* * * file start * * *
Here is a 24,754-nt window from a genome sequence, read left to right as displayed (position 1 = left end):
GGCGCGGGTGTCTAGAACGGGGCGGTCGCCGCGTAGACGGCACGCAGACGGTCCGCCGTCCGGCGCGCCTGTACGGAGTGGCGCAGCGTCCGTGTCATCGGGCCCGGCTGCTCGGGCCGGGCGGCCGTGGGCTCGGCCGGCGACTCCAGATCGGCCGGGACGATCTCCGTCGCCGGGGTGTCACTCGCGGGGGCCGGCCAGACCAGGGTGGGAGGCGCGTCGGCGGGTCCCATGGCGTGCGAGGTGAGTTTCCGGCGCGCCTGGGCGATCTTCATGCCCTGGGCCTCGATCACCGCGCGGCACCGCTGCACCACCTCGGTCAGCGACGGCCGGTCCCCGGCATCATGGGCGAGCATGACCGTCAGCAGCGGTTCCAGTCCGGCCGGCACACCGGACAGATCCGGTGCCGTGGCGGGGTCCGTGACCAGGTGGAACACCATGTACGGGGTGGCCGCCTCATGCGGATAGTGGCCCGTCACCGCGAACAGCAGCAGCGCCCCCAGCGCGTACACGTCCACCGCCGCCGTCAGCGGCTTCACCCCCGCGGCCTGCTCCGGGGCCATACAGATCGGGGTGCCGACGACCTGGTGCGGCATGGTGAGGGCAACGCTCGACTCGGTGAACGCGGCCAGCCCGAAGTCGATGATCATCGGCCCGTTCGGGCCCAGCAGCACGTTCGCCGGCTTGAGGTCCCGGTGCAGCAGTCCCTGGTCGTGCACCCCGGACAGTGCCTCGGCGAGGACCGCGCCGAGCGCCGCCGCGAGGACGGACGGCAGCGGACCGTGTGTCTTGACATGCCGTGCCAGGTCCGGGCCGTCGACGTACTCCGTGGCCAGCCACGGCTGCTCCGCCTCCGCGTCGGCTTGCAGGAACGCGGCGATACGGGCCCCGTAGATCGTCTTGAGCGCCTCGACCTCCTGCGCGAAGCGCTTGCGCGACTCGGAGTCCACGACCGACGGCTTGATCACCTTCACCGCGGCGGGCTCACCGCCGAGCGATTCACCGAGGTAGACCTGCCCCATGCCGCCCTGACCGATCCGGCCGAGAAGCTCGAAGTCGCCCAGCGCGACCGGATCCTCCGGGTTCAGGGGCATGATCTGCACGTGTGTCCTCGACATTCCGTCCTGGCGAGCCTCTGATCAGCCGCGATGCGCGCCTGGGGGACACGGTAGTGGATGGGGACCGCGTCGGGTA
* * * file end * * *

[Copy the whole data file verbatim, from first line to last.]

Here is a 24,754-nt window from a genome sequence, read left to right as displayed (position 1 = left end):
GGCGCGGGTGTCTAGAACGGGGCGGTCGCCGCGTAGACGGCACGCAGACGGTCCGCCGTCCGGCGCGCCTGTACGGAGTGGCGCAGCGTCCGTGTCATCGGGCCCGGCTGCTCGGGCCGGGCGGCCGTGGGCTCGGCCGGCGACTCCAGATCGGCCGGGACGATCTCCGTCGCCGGGGTGTCACTCGCGGGGGCCGGCCAGACCAGGGTGGGAGGCGCGTCGGCGGGTCCCATGGCGTGCGAGGTGAGTTTCCGGCGCGCCTGGGCGATCTTCATGCCCTGGGCCTCGATCACCGCGCGGCACCGCTGCACCACCTCGGTCAGCGACGGCCGGTCCCCGGCATCATGGGCGAGCATGACCGTCAGCAGCGGTTCCAGTCCGGCCGGCACACCGGACAGATCCGGTGCCGTGGCGGGGTCCGTGACCAGGTGGAACACCATGTACGGGGTGGCCGCCTCATGCGGATAGTGGCCCGTCACCGCGAACAGCAGCAGCGCCCCCAGCGCGTACACGTCCACCGCCGCCGTCAGCGGCTTCACCCCCGCGGCCTGCTCCGGGGCCATACAGATCGGGGTGCCGACGACCTGGTGCGGCATGGTGAGGGCAACGCTCGACTCGGTGAACGCGGCCAGCCCGAAGTCGATGATCATCGGCCCGTTCGGGCCCAGCAGCACGTTCGCCGGCTTGAGGTCCCGGTGCAGCAGTCCCTGGTCGTGCACCCCGGACAGTGCCTCGGCGAGGACCGCGCCGAGCGCCGCCGCGAGGACGGACGGCAGCGGACCGTGTGTCTTGACATGCCGTGCCAGGTCCGGGCCGTCGACGTACTCCGTGGCCAGCCACGGCTGCTCCGCCTCCGCGTCGGCTTGCAGGAACGCGGCGATACGGGCCCCGTAGATCGTCTTGAGCGCCTCGACCTCCTGCGCGAAGCGCTTGCGCGACTCGGAGTCCACGACCGACGGCTTGATCACCTTCACCGCGGCGGGCTCACCGCCGAGCGATTCACCGAGGTAGACCTGCCCCATGCCGCCCTGACCGATCCGGCCGAGAAGCTCGAAGTCGCCCAGCGCGACCGGATCCTCCGGGTTCAGGGGCATGATCTGCACGTGTGTCCTCGACATTCCGTCCTGGCGAGCCTCTGATCAGCCGCGATGCGCGCCTGGGGGACACGGTAGTGGATGGGGACCGCGTCGGGTA